AWBI noted that animals used in the entertainment industry are typically separated from their mothers as infants, beaten or starved during training, forced to perform confusing or dangerous tricks, and restrained or locked in a cage when not in use.

The above notes are completely off the mark. Film animals are not animals taken to slaughterhouses or smuggled across borders so they must be transported in the manner described by the AWBI. Film sets are not parliamentary sessions, they are chaotic. Trainers love their animals and never punish them.

These animals are well fed and cared for more than the kids of the trainer, they provide special meals and when it comes to some animals like dogs, fans or even air conditioners they are arranged in summer! If an animal is ever made up to perform a trick, it is trained to do so. Only ignorance will say that an animal can perform a trick by force!

No details available yet, but the AWBI went ahead and suggested that the filmmakers not use actual animals, but use special effects and computers for this! Is this a joke? How can one make a historical movie using computer-generated horses, camels and elephants, that too in the hundreds?

Isn’t there a single member of the 28-member AWBI who has a basic knowledge of how films are made? What do these 28 members do if the body needs beta to act as their informant?

Since man has tamed, shackled or abolished animals, this particular act can be described as a cruel act! AWBI and PETA may start from there and move on to slaughterhouses, sacrificial practice, military, tourists, pilgrims, and others who use animals. All this amounts to cruelty to animals as much as they are used in filming.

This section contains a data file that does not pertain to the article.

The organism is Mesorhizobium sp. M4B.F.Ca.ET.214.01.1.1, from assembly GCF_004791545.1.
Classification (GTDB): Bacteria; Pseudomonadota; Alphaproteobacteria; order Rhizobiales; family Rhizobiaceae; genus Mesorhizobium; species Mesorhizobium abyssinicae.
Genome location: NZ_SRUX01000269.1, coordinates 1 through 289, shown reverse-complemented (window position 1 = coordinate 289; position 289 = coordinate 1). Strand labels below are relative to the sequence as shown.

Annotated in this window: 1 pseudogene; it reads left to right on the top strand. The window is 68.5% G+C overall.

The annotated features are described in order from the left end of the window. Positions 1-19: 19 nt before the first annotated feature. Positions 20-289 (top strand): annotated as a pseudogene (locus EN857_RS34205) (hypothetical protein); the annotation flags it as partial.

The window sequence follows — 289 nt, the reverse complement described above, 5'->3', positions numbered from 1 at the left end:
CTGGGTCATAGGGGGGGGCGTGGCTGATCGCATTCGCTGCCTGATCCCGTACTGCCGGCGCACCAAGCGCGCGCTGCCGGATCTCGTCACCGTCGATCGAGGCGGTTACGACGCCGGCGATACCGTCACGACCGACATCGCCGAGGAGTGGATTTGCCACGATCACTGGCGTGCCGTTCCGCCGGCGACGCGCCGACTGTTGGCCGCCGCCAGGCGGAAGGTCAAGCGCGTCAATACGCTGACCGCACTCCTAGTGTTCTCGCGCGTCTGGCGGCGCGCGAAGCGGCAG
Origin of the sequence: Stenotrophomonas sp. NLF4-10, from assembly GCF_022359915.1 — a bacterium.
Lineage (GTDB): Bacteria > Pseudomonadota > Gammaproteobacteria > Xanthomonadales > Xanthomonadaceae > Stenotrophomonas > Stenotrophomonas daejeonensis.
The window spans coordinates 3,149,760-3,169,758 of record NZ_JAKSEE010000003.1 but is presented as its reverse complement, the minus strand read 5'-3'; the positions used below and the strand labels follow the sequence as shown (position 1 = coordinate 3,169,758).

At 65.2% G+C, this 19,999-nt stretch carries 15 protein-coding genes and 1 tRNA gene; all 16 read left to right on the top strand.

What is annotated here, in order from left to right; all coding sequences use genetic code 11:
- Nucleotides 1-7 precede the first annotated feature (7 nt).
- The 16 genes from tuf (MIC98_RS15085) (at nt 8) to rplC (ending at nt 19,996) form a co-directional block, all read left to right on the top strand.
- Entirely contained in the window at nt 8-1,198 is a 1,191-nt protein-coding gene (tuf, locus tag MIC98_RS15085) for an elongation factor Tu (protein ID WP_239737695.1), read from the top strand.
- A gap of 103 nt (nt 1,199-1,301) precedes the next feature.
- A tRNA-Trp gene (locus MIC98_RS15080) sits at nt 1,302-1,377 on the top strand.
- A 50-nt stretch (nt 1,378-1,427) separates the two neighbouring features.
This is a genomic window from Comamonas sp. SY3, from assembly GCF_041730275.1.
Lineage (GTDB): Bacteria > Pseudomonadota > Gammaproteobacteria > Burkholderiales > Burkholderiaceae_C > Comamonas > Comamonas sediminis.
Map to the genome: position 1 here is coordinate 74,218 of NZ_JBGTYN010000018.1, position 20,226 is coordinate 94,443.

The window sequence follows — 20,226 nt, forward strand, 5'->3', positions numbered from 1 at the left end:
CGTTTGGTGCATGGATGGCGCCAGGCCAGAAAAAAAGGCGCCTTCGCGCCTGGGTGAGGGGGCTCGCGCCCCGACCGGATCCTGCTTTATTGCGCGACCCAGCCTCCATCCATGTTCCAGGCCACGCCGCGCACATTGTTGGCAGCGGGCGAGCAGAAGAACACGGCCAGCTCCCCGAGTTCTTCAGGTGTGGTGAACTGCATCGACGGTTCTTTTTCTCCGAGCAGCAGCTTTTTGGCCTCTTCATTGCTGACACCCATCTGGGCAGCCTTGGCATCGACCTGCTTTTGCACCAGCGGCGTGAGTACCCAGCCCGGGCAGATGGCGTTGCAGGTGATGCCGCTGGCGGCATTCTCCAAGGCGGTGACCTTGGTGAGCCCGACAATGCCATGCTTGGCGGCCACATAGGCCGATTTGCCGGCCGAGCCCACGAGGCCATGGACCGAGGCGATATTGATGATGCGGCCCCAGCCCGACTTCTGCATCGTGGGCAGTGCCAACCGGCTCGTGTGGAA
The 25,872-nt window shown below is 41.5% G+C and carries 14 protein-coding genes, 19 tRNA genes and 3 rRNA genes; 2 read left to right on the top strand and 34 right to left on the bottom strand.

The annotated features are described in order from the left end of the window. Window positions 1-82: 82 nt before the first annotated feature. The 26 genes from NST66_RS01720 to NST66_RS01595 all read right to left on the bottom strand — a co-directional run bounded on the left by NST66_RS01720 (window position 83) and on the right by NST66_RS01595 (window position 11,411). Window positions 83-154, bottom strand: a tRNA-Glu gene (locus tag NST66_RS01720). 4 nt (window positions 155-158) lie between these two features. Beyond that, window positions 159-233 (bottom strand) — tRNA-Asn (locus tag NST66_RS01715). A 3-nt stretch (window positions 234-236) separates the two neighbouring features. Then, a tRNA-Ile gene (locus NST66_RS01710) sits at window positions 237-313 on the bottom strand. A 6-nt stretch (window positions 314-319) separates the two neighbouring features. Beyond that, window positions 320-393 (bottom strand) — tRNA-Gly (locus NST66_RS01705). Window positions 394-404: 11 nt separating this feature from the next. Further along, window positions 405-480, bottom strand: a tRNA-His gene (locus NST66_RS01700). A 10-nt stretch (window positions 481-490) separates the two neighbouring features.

The AWBI could also suggest stopping the railways in Assam because wild elephants are regularly killed on the railways (two were killed last Tuesday).

There have been animal movies playing a pivotal role that have been very successful with children and family. These films show the relationship between man and animal and how they stand by each other.

There was this famous director from the South, Sandow MMA Chinnappa Devar, who made nearly thirty films in his time and many with an animal that was part of the cast. In fact, Devar was said to own a small zoo and take care of his animals like his family. He branched out into making Hindi films with Haathi Mere Saathi (1971), a remake of his Tamil film Deiva Cheyal.

“Haathi Mere Saathi” was such a hit that Devar remade the movie as “Nalla Neram”! This should definitely be a unique example of a movie remake of it! Other Hindi films of Divar, with animals playing a prominent role, are “Gaai Aur Gori”, “Mera Rakshak”, “Janwar Aur Insaan”, “Raaja”, “Maa” and “Shubh Din”.

In fact, some of the biggest songs have featured animals in the cast performing important roles. Some that come to mind are “Mein Pyar Kia” (AWBI standards also include birds), “Hum Aapke Hain Koun..!” , “Teri Meherbaniyan”, “Nagina”, “Parivaar” and “Khoon Bhari Maang”,

Movies with animals in the cast need AWBI approval and there are fees stated on the AWBI website. Given the number of films that have been made in India, one can safely assume that six to ten films come to the board for approval (it is necessary for the film to have AWBI approval if there is an animal in any frame). Even the last movie that shows a kid playing with a rabbit had to get AWBI’s approval!

The AWBI office is located in Chennai, but for whatever reason, it has been relocated at Ballabhgarh in Haryana, a two-hour drive from Delhi. The logic of this transfer defies logic. Now, to deal with AWBI, the producer needs to involve an agent. Well, when the agent comes into the picture, one can imagine all sorts of things going on.

In truth, a body like the AWBI serves no real purpose except to waste taxpayers’ money. – Ian